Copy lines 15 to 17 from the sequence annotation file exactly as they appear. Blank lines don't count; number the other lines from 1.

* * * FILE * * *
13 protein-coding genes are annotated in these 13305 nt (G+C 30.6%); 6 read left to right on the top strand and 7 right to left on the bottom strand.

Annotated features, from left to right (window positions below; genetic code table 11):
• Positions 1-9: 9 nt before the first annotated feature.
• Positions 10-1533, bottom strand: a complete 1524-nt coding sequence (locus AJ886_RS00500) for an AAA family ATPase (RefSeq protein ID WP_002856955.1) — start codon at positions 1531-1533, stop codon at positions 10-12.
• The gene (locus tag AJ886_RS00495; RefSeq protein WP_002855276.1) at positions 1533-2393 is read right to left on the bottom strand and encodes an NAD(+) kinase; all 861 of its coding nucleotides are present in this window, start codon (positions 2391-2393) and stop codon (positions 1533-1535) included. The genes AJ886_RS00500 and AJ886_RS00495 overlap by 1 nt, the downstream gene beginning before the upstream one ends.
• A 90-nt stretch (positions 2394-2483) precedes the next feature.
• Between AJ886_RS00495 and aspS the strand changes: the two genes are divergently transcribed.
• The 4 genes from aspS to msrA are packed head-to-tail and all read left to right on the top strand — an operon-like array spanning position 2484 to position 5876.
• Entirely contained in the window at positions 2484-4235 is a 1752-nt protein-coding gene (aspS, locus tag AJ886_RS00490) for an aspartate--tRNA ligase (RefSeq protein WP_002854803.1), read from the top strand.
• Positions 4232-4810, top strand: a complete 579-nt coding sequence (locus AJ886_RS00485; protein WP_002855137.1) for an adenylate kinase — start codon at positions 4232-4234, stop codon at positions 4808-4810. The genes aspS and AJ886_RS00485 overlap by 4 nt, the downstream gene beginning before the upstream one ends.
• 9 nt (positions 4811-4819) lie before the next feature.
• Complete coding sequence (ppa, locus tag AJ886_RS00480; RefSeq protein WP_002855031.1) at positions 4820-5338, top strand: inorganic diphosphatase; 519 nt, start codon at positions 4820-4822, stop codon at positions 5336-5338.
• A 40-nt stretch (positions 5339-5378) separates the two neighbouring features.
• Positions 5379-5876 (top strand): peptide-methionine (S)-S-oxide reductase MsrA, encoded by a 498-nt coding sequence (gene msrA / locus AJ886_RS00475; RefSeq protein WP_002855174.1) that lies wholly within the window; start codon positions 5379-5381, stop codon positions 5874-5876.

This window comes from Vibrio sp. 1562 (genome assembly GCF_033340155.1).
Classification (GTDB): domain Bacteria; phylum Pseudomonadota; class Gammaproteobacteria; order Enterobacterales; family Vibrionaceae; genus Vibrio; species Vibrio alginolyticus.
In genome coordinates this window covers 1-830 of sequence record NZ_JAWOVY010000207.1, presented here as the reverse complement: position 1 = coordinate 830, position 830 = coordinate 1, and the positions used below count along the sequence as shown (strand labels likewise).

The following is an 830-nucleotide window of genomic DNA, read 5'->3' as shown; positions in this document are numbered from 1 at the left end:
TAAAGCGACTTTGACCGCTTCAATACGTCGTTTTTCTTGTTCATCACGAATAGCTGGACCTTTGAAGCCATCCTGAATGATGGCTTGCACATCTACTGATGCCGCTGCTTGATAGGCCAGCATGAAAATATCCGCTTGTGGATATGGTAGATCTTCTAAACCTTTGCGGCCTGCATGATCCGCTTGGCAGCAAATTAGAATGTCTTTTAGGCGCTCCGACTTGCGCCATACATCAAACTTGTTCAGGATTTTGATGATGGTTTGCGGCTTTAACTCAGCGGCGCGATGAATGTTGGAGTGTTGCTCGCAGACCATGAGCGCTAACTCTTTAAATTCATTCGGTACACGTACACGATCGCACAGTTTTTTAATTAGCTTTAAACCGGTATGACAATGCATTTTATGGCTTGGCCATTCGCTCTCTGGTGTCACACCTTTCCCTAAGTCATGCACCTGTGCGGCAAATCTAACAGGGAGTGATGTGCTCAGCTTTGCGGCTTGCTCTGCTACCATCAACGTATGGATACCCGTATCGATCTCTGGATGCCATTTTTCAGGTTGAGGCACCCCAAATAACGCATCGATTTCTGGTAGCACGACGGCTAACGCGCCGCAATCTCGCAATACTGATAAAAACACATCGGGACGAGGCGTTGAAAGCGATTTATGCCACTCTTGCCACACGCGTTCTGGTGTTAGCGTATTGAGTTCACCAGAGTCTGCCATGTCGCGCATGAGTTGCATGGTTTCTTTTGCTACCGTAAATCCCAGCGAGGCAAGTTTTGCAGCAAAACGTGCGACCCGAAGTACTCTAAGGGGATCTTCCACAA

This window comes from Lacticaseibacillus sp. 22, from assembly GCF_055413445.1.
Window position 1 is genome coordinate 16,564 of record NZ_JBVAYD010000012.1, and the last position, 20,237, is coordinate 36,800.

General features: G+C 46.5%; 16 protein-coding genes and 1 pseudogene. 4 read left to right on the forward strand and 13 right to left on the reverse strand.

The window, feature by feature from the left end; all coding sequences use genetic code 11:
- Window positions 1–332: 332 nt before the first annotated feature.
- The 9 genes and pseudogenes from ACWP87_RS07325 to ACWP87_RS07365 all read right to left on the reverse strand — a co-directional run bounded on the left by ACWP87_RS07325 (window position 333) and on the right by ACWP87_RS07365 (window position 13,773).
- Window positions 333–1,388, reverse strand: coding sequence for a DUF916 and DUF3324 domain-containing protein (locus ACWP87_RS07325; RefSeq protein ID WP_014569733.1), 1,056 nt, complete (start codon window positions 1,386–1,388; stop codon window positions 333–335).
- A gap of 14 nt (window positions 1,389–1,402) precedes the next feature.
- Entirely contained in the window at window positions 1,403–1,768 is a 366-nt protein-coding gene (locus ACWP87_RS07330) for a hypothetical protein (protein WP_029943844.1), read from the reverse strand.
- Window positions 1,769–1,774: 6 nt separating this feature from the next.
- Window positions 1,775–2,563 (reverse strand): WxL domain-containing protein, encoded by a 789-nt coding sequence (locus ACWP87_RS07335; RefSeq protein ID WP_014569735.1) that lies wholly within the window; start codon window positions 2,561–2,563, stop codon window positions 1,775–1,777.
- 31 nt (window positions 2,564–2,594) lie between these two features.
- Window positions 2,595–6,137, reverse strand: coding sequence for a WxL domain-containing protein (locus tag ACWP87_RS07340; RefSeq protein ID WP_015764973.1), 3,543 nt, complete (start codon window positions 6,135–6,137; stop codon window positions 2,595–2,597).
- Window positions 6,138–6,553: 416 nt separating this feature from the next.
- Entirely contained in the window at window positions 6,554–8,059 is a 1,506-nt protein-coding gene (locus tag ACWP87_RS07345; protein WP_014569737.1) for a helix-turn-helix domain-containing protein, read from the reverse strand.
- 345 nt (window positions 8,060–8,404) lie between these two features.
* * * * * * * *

This window comes from Vibrio sp. 1562 (genome assembly GCF_033340155.1).
Classification (GTDB): domain Bacteria; phylum Pseudomonadota; class Gammaproteobacteria; order Enterobacterales; family Vibrionaceae; genus Vibrio; species Vibrio alginolyticus.
In genome coordinates this window covers 1-830 of sequence record NZ_JAWOVY010000207.1, presented here as the reverse complement: position 1 = coordinate 830, position 830 = coordinate 1, and the positions used below count along the sequence as shown (strand labels likewise).